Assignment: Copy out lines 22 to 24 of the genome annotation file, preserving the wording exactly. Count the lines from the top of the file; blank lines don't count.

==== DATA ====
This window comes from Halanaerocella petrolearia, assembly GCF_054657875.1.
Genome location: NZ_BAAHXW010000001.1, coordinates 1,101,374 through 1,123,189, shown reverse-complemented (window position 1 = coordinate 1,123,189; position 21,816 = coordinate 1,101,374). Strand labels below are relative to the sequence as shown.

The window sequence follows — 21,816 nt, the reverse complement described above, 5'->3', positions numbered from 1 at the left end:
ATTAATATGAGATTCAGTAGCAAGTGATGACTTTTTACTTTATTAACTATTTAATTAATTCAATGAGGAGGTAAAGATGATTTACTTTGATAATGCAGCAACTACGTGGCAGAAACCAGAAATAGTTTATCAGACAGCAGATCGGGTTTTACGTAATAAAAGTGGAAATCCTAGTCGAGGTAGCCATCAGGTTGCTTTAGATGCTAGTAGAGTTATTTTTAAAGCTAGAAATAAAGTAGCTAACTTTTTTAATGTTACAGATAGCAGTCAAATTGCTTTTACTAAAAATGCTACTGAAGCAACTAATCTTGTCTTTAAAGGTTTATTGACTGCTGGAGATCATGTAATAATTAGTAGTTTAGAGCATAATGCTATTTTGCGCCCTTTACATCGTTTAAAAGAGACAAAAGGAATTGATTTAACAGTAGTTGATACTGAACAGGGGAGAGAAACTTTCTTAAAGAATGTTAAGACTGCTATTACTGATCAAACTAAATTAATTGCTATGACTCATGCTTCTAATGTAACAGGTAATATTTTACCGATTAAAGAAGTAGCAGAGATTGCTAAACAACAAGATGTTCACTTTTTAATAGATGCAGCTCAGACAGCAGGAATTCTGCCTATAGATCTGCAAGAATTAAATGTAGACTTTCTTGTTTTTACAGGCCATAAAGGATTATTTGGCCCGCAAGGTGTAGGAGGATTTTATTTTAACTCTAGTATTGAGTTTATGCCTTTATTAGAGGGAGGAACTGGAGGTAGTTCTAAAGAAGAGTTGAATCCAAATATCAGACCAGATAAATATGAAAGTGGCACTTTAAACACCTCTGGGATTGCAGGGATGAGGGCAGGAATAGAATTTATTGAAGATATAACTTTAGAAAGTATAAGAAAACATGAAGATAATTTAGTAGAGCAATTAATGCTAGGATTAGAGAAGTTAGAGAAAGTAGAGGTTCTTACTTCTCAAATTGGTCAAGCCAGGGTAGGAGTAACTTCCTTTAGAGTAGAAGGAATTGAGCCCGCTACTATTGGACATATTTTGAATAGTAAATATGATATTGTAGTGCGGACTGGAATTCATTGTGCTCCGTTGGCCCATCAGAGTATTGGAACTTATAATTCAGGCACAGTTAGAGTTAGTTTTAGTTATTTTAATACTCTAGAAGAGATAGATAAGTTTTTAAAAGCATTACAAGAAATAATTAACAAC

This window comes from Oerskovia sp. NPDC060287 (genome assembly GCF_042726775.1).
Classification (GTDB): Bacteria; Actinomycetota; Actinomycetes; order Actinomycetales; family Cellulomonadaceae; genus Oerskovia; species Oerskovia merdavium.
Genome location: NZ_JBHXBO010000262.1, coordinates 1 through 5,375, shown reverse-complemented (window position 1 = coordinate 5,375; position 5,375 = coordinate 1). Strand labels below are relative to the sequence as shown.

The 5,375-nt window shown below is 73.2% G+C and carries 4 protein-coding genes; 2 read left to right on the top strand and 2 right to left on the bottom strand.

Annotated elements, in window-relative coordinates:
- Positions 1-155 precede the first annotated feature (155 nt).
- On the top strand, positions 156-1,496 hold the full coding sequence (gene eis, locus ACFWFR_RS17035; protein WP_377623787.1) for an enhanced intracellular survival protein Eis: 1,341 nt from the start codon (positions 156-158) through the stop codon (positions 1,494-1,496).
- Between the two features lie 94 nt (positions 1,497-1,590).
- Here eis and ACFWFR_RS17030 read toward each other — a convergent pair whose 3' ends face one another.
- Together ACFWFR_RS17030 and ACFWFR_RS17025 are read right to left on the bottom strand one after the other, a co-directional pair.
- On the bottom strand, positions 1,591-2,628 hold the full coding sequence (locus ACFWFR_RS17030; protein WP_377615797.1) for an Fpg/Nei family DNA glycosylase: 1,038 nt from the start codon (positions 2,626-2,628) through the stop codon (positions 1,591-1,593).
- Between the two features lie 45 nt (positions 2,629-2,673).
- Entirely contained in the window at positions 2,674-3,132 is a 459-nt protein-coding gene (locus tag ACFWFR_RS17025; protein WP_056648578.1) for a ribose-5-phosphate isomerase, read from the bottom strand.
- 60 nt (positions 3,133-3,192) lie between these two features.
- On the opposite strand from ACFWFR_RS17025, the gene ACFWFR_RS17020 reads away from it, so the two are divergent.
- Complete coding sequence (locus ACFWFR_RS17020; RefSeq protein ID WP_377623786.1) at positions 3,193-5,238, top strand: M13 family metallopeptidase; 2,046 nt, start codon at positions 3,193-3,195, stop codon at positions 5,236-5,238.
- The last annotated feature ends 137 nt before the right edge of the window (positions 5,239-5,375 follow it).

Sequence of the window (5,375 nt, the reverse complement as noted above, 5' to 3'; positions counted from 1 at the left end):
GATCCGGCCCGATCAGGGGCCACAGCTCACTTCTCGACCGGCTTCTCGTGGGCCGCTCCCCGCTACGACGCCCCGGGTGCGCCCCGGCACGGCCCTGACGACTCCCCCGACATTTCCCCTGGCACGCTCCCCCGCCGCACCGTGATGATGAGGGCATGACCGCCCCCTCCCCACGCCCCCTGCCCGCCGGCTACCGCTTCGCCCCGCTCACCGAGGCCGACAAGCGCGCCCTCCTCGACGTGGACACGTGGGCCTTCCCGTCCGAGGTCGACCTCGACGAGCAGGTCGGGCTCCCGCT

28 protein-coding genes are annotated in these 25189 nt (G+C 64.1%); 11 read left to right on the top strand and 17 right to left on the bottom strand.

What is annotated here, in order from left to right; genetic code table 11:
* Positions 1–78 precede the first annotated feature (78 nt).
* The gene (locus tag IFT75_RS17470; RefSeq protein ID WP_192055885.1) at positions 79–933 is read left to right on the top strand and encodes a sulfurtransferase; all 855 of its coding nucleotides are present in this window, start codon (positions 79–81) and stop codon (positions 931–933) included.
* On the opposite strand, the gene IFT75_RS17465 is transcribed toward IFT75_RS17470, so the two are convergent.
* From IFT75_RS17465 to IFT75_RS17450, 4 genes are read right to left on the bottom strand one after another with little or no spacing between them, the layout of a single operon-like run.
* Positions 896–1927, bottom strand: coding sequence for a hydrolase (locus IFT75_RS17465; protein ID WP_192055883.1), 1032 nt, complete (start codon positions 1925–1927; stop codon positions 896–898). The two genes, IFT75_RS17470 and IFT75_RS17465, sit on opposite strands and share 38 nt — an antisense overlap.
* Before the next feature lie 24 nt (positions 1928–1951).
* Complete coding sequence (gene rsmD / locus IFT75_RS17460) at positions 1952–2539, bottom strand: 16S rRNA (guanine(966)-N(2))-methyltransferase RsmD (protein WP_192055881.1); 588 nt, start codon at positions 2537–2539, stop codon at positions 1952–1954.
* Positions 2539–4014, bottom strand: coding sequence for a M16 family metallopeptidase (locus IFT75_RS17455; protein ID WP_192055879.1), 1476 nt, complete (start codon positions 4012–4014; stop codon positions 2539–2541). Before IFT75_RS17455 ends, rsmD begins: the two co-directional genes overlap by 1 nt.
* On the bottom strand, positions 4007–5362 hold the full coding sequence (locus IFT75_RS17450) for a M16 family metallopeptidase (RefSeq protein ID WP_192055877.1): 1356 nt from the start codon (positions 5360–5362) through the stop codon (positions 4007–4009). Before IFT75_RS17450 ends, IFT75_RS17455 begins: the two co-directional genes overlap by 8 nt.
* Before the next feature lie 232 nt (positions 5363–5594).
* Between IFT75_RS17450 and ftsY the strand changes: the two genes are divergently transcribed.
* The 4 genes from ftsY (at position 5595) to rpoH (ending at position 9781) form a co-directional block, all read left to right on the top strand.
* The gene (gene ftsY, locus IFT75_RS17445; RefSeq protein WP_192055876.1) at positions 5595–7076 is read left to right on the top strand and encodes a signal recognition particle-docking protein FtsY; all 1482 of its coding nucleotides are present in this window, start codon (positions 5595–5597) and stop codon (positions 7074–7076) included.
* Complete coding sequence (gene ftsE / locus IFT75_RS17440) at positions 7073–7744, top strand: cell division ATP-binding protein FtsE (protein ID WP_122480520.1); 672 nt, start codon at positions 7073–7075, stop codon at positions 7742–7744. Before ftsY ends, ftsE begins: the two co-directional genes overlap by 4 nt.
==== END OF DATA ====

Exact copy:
Sequence of the window (5,375 nt, the reverse complement as noted above, 5' to 3'; positions counted from 1 at the left end):
GATCCGGCCCGATCAGGGGCCACAGCTCACTTCTCGACCGGCTTCTCGTGGGCCGCTCCCCGCTACGACGCCCCGGGTGCGCCCCGGCACGGCCCTGACGACTCCCCCGACATTTCCCCTGGCACGCTCCCCCGCCGCACCGTGATGATGAGGGCATGACCGCCCCCTCCCCACGCCCCCTGCCCGCCGGCTACCGCTTCGCCCCGCTCACCGAGGCCGACAAGCGCGCCCTCCTCGACGTGGACACGTGGGCCTTCCCGTCCGAGGTCGACCTCGACGAGCAGGTCGGGCTCCCGCT

28 protein-coding genes are annotated in these 25189 nt (G+C 64.1%); 11 read left to right on the top strand and 17 right to left on the bottom strand.